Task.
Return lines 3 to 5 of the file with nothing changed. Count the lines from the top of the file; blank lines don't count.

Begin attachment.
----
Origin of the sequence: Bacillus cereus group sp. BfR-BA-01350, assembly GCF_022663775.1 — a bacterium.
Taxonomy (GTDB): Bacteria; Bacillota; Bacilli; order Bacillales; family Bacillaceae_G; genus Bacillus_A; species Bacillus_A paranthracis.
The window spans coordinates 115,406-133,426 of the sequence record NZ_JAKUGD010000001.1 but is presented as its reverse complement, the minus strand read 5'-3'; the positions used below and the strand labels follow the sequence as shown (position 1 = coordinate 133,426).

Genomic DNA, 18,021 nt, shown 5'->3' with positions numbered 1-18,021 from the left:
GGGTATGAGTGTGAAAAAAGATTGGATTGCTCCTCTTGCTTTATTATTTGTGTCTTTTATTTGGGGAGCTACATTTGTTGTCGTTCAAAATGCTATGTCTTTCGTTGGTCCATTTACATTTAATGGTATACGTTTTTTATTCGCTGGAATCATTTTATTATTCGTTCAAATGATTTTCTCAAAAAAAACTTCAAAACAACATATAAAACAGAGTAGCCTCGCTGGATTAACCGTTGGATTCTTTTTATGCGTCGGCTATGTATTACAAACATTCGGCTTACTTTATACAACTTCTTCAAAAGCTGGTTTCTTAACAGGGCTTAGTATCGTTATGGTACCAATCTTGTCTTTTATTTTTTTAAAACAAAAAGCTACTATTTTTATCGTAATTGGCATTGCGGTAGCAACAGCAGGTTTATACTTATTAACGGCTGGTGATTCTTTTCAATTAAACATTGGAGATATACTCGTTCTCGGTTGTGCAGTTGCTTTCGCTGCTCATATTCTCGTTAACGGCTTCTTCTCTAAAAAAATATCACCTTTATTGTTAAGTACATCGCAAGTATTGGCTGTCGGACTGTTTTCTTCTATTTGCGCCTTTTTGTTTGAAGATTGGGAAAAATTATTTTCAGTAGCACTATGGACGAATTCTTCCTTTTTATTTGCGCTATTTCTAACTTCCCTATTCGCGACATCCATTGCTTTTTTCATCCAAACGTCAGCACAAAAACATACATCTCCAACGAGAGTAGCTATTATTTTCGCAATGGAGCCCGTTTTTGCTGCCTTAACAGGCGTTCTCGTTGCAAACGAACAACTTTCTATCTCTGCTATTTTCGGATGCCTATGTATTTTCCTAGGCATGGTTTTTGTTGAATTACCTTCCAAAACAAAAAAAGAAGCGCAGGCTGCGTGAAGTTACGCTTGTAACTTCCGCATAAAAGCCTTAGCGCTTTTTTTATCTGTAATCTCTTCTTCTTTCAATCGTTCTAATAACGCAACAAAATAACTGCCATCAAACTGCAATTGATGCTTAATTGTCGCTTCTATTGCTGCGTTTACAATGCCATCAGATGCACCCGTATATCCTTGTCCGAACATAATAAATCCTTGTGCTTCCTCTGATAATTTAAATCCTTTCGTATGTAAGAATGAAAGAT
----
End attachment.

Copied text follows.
The window spans coordinates 115,406-133,426 of the sequence record NZ_JAKUGD010000001.1 but is presented as its reverse complement, the minus strand read 5'-3'; the positions used below and the strand labels follow the sequence as shown (position 1 = coordinate 133,426).

Genomic DNA, 18,021 nt, shown 5'->3' with positions numbered 1-18,021 from the left:
GGGTATGAGTGTGAAAAAAGATTGGATTGCTCCTCTTGCTTTATTATTTGTGTCTTTTATTTGGGGAGCTACATTTGTTGTCGTTCAAAATGCTATGTCTTTCGTTGGTCCATTTACATTTAATGGTATACGTTTTTTATTCGCTGGAATCATTTTATTATTCGTTCAAATGATTTTCTCAAAAAAAACTTCAAAACAACATATAAAACAGAGTAGCCTCGCTGGATTAACCGTTGGATTCTTTTTATGCGTCGGCTATGTATTACAAACATTCGGCTTACTTTATACAACTTCTTCAAAAGCTGGTTTCTTAACAGGGCTTAGTATCGTTATGGTACCAATCTTGTCTTTTATTTTTTTAAAACAAAAAGCTACTATTTTTATCGTAATTGGCATTGCGGTAGCAACAGCAGGTTTATACTTATTAACGGCTGGTGATTCTTTTCAATTAAACATTGGAGATATACTCGTTCTCGGTTGTGCAGTTGCTTTCGCTGCTCATATTCTCGTTAACGGCTTCTTCTCTAAAAAAATATCACCTTTATTGTTAAGTACATCGCAAGTATTGGCTGTCGGACTGTTTTCTTCTATTTGCGCCTTTTTGTTTGAAGATTGGGAAAAATTATTTTCAGTAGCACTATGGACGAATTCTTCCTTTTTATTTGCGCTATTTCTAACTTCCCTATTCGCGACATCCATTGCTTTTTTCATCCAAACGTCAGCACAAAAACATACATCTCCAACGAGAGTAGCTATTATTTTCGCAATGGAGCCCGTTTTTGCTGCCTTAACAGGCGTTCTCGTTGCAAACGAACAACTTTCTATCTCTGCTATTTTCGGATGCCTATGTATTTTCCTAGGCATGGTTTTTGTTGAATTACCTTCCAAAACAAAAAAAGAAGCGCAGGCTGCGTGAAGTTACGCTTGTAACTTCCGCATAAAAGCCTTAGCGCTTTTTTTATCTGTAATCTCTTCTTCTTTCAATCGTTCTAATAACGCAACAAAATAACTGCCATCAAACTGCAATTGATGCTTAATTGTCGCTTCTATTGCTGCGTTTACAATGCCATCAGATGCACCCGTATATCCTTGTCCGAACATAATAAATCCTTGTGCTTCCTCTGATAATTTAAATCCTTTCGTATGTAAGAATGAAAGAT